Social Sciences Book Reviews (page 2)

STUFFOCATION by James Wallman
CURRENT AFFAIRS
Released: March 10, 2015

"A provocative, challenging discourse likely to spur some to action."
A reasoned and passionate argument for culling the clutter and plugging into the joys of experiential living. Read full book review >
OUR KIDS by Robert D. Putnam
CURRENT AFFAIRS
Released: March 10, 2015

"An insightful book that paints a disturbing picture of the collapse of the working class and the growth of an upper class that seems to be largely unaware of the other's precarious existence."
A political scientist calls attention to the widening class-based opportunity gap among young people in the United States. Read full book review >

THE END OF COLLEGE by Kevin Carey
CURRENT AFFAIRS
Released: March 3, 2015

"The author, a true believer, does not spend much time on counterarguments and outlines a future that some will find exhilarating, others depressing."
Carey, who directs the Education Policy Program at the New America Foundation, a Washington, D.C., think tank, discusses his belief that the computer and the cloud are the future of higher education. Read full book review >
LOVING LEARNING by Tom Little
CURRENT AFFAIRS
Released: March 2, 2015

"Little's enthusiasm and passion for the potential of progressive schools burn on every page and offer hope for a better way forward."
One of the leaders of the progressive education movement reflects on ways to improve more than just standardized test scores. Read full book review >
DATA AND GOLIATH by Bruce Schneier
CURRENT AFFAIRS
Released: March 2, 2015

"An accessible, detailed look at a disturbing aspect of contemporary life."
A jeremiad suggesting our addiction to data may have made privacy obsolete. Read full book review >

THE MORMON TABERNACLE CHOIR by Michael Hicks
ENTERTAINMENT & SPORTS
Released: March 1, 2015

"Though much of the writing is academically dry, this history is more provocative than readers may suspect."
A history of the Mormon Tabernacle Choir, an institution that keeps most of its controversies behind closed doors. Read full book review >
IS SHAME NECESSARY? by Jennifer Jacquet
SOCIAL SCIENCES
Released: Feb. 17, 2015

"A sharp and surprising dissertation that puts the many facets of shame in a whole new light."
An intellectually stimulating discussion of shame and its enduring place in the digital age. Read full book review >
WIDE-OPEN WORLD by John Marshall
BIOGRAPHY & MEMOIR
Released: Feb. 10, 2015

"A great armchair adventure that should inspire others to consider voluntourism as a way to help others and see the world."
One family's adventures volunteering in foreign countries. Read full book review >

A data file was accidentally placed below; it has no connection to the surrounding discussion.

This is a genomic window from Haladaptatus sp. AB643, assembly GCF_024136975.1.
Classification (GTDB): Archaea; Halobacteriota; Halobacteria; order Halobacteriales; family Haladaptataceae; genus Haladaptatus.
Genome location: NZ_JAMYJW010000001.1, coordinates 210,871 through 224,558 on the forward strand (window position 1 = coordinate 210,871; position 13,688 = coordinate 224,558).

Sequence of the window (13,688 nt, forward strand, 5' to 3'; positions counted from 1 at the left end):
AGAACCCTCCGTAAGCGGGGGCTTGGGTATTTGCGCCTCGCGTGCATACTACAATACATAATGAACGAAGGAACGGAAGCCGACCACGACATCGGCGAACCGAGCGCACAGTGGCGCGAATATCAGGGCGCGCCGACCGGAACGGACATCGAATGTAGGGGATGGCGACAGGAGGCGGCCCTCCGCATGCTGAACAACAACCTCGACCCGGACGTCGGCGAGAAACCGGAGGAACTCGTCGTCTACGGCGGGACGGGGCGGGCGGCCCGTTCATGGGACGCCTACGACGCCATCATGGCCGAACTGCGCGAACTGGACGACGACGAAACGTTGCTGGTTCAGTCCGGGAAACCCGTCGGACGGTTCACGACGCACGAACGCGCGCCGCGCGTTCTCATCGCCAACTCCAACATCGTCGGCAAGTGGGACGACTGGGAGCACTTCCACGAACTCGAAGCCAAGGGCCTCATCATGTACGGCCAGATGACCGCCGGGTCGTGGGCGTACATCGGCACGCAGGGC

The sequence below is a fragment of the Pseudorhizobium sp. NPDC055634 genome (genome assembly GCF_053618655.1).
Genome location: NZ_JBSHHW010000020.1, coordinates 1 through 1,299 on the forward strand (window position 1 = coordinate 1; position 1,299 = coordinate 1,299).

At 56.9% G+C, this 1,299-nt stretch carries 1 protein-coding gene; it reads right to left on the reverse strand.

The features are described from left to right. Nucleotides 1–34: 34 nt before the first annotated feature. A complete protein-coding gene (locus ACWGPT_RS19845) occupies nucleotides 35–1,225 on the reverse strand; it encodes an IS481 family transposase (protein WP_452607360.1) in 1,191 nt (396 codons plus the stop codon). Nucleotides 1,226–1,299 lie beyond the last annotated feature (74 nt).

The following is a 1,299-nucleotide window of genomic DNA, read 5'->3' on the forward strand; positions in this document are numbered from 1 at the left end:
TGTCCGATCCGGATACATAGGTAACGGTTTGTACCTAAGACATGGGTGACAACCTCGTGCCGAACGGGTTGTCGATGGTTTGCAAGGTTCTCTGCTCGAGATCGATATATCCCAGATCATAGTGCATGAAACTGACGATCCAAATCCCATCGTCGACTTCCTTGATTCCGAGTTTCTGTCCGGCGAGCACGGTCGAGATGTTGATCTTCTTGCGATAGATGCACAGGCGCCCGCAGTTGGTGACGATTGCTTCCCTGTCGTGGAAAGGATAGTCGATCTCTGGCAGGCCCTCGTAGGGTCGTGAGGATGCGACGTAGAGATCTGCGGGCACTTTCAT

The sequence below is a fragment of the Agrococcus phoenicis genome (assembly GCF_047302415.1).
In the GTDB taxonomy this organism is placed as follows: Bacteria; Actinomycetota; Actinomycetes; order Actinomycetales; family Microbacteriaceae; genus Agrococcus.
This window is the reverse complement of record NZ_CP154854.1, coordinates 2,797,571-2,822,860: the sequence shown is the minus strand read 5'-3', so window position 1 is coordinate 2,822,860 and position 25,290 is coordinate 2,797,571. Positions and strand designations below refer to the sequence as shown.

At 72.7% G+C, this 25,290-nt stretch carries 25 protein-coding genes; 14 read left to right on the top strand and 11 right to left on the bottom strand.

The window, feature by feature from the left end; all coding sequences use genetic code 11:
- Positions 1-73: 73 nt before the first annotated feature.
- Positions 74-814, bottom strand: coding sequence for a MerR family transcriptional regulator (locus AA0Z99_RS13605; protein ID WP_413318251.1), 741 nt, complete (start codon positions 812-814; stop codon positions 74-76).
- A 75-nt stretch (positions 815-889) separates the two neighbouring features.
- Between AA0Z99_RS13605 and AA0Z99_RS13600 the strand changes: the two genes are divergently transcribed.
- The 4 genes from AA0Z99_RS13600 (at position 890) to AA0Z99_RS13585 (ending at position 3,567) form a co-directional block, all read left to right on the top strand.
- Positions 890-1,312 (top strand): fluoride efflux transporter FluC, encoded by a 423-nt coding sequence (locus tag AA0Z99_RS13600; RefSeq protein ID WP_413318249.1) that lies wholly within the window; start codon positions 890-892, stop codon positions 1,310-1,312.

HOW TO BE A HUSBAND by Tim Dowling
BIOGRAPHY & MEMOIR
Released: Feb. 5, 2015

"Tongue-in-cheek observations on married life coupled with poignant moments of true love and grief."
One man's humorous tips on navigating the complex marriage highway. Read full book review >
I AM NOT A SLUT by Leora Tanenbaum
PSYCHOLOGY
Released: Feb. 3, 2015

"A significant, spirited analysis sure to be embraced by feminists and deserving of wide attention."
An enthusiastic update on the state of female sexual liberation in contemporary society. Read full book review >
MORE THAN HAPPY by Serena B. Miller
SOCIAL SCIENCES
Released: Feb. 3, 2015

"A rich, entertaining compendium of thoughts on the Amish way of life."
An analysis of family life in Amish communities. Read full book review >
THE OCCUPIERS by Michael A. Gould-Wartofsky
BUSINESS & ECONOMICS
Released: Feb. 3, 2015

"A valuable view of the explosive movement that gave voice to outrage over our new gilded age."
Sociology doctoral student Gould-Wartofsky debuts with an inside look at the "new, new Left" that emerged when fewer than 2,000 people seized New York City's Zuccotti Park, near Wall Street, in 2011, sparking similar protest rallies against the wealthiest "1 Percent" in some 1,500 towns and cities. Read full book review >
Kirkus Interview
Bill Browder
author of RED NOTICE
March 24, 2015

Bill Browder’s Red Notice is a nonfiction political thriller about an American financier in the Wild East of Russia, the murder of his principled young tax attorney, and his mission to expose the Kremlin’s corruption. In 2007, a group of Russian law enforcement officers raided Browder’s offices in Moscow and stole $230 million of taxes that his fund’s companies had paid to the Russian government. Browder’s attorney Sergei Magnitsky investigated the incident and uncovered a sprawling criminal enterprise. A month after Sergei testified against the officials involved, he was arrested and thrown into pre-trial detention, where he was tortured for a year. On November 16, 2009, he was led to an isolation chamber, handcuffed to a bedrail, and beaten to death by eight guards in full riot gear. “It may be that ‘Russian stories never have happy endings,’ ” our reviewer writes about Red Notice, “but Browder’s account more than compensates by ferociously unmasking Putin’s thugocracy.” View video >